So my understanding (and I could be off here so please correct me if I am) is that Congress is amending the Wilderness Act to allow bicycles in wilderness areas. How could a bicycle advocacy group advocate against bicycling? To me that would be the equivalent to the American Lung Association promoting smoking. What exactly is the different approach that Jeff mentioned? It’s shocking that I pay $39 per year to an organization that supports legislation that prevents me from doing my hobby, you know the hobby that IMBA is built around. Again, I don’t know everything and perhaps there are factors I am not aware of, but from what I’ve read and heard, this is really bad. Crazy days.
Not sure I agree, but I think I understand their position. Historically when Republicans have been in control they open lands without really studying and making sure the impact will not cause reasonable and irrevocable damage. And when Democrats are in control they tend to close lands without really studying and making sure it really needs to be done.
It appears to me the IMBA is trying to live somewhere in the middle under the assumption that if lands are opened up and serious damage is done, the general public will see mountain bikes as an easy scapegoat, which could hurt future attempts at reasonable access.
IMBA’s approach to bikes in Wilderness is multi-pronged, while the STC is simply focused on removing the blanket ban on bikes in Wilderness. (Note: the proposed bill is not asking for a blanket allowance for bikes in Wilderness; regional land managers will be able to decide which Wilderness trails will allow bikes, and which will not.)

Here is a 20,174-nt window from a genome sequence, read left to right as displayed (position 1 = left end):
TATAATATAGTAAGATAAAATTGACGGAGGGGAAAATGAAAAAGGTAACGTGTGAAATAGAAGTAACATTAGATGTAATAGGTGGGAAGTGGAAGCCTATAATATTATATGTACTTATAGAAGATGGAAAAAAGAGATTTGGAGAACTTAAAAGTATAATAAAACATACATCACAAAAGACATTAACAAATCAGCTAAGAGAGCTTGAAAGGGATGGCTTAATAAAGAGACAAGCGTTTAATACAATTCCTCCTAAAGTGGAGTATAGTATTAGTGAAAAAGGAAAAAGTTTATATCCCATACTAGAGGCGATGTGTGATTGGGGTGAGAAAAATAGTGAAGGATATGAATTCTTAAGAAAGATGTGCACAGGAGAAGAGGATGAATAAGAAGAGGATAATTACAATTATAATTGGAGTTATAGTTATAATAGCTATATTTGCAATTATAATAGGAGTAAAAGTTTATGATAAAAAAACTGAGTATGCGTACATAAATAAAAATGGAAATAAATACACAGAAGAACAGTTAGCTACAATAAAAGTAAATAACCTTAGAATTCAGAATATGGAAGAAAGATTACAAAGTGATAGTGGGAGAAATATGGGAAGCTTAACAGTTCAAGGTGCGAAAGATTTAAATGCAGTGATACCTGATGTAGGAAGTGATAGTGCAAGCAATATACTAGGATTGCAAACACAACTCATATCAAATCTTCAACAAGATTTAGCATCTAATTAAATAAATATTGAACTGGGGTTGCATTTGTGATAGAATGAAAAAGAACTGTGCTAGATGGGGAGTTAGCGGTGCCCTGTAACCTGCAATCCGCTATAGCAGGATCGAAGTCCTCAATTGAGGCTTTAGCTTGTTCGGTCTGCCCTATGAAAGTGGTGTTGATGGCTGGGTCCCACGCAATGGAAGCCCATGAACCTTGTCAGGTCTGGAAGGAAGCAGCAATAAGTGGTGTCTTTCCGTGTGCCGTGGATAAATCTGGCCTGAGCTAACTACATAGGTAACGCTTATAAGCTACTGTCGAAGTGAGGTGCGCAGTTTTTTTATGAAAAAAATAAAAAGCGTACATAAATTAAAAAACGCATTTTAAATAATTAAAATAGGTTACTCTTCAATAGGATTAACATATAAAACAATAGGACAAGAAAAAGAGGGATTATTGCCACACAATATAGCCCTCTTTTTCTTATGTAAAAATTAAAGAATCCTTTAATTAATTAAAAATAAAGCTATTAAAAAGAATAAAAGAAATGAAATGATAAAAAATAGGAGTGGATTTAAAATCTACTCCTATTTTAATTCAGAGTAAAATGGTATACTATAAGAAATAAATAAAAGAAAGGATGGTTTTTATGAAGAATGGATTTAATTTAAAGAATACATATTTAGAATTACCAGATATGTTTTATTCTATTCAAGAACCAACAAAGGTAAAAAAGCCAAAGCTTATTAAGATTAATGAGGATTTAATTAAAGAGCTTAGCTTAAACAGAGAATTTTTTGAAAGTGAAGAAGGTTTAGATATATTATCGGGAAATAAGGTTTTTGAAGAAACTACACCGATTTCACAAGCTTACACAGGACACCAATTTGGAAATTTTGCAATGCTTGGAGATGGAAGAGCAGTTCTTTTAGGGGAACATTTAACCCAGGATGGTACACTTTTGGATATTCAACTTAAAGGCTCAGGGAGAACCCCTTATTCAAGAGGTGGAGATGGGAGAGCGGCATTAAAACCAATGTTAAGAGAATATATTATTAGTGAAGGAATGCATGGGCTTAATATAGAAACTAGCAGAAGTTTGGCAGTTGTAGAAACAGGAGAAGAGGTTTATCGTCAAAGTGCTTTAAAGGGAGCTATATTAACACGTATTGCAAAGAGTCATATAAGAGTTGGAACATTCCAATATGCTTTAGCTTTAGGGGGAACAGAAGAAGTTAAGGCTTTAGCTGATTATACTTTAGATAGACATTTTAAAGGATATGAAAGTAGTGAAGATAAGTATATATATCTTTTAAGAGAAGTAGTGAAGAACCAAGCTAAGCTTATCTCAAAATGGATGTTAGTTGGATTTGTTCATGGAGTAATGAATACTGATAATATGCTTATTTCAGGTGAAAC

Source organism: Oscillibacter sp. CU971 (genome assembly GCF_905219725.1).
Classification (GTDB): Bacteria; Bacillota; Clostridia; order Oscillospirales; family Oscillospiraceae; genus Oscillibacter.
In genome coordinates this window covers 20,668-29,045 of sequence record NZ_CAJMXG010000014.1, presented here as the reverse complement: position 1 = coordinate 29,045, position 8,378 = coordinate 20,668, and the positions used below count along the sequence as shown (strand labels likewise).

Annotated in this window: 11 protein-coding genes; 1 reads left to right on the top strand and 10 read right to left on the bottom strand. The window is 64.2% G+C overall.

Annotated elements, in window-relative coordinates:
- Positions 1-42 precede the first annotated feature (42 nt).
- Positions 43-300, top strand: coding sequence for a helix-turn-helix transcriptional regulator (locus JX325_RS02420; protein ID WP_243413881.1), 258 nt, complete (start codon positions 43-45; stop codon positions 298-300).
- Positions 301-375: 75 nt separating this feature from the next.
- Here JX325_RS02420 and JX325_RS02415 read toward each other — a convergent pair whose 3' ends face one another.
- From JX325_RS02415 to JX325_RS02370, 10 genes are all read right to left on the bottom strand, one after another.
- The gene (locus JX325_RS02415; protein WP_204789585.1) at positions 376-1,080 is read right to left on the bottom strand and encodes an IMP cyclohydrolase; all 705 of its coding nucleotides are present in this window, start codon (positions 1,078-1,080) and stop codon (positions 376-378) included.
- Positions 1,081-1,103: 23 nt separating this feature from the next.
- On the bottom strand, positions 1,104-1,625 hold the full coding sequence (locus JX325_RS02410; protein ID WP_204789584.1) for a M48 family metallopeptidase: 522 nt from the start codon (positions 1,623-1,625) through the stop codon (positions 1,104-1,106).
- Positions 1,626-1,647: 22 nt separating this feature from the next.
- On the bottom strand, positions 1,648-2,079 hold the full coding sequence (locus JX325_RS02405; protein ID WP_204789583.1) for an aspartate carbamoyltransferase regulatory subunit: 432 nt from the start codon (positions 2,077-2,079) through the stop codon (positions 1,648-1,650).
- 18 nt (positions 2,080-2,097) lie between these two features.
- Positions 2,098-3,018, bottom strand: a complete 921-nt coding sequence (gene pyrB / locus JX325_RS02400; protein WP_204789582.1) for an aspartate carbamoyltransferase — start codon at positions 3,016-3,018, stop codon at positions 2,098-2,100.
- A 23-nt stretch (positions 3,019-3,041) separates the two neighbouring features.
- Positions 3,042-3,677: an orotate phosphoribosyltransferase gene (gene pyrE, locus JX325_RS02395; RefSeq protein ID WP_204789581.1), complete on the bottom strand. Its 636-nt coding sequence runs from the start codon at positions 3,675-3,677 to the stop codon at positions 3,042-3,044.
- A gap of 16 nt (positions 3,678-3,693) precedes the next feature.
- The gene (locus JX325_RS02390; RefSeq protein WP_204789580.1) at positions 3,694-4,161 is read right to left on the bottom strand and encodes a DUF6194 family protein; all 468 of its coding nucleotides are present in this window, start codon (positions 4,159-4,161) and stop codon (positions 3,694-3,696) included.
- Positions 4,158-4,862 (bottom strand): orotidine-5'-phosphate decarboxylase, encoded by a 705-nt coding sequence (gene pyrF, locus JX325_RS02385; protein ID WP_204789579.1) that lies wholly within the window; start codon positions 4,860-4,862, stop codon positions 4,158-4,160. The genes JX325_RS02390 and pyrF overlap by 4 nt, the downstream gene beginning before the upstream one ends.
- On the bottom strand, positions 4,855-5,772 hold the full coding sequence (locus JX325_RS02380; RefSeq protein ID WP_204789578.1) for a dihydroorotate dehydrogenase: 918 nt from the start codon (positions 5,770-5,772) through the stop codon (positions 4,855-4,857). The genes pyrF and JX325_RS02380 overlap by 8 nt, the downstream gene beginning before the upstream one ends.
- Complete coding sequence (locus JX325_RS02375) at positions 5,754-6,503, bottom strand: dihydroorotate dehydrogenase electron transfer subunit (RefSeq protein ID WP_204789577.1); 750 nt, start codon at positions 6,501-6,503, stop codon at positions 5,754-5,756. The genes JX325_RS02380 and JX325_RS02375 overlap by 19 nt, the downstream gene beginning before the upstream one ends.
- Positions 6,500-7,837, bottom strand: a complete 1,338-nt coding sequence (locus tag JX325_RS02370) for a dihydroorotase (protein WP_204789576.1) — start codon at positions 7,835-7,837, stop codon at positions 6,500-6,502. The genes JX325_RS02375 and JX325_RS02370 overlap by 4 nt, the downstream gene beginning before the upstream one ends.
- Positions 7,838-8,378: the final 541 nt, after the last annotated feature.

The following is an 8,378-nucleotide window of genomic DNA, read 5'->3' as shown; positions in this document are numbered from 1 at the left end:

This is the more nuanced IMBA approach I alluded to earlier:
– Oppose bike bans in Wilderness study areas. These are areas that are not yet officially designated as Wilderness, but have been recommended for the designation. One USFS region in particular, Region 1, has chosen to close these areas to bikes in the interim while the Wilderness study is ongoing, in the event that the area eventually becomes Wilderness. Pretty much everyone (IMBA, the STC) agrees this is bogus and shouldn’t be happening.
– Work to get some Wilderness lines redrawn. IMBA doesn’t want to fundamentally change the rules regarding what is and isn’t allowed in Wilderness areas. Instead, they plan to continue working to get Wilderness boundaries redrawn where it is advantageous to bikers. They’ve had a couple of successes here, re-connecting some popular MTB trails that used to dead-end at Wilderness lines. As you can imagine, this is a slow, tedious process and each negotiation generally results in nominal mileage increases.
– Collaborate with other conservation groups. IMBA argues that rocking the boat on the Wilderness issue is just going to upset larger, better funded groups in the conservation community. In turn, these groups may oppose ongoing and future efforts to get bike trails built/designated in non-Wilderness areas. This is a risk that IMBA is unwilling to take.
It’s ridiculous. All STC is trying to accomplish is to have the original bill interpreted and enacted as written. No allowing bikes everywhere or anything crazy like that. I am 100% certain IMBA exists only to fund itself and is not doing the mtb community any real service.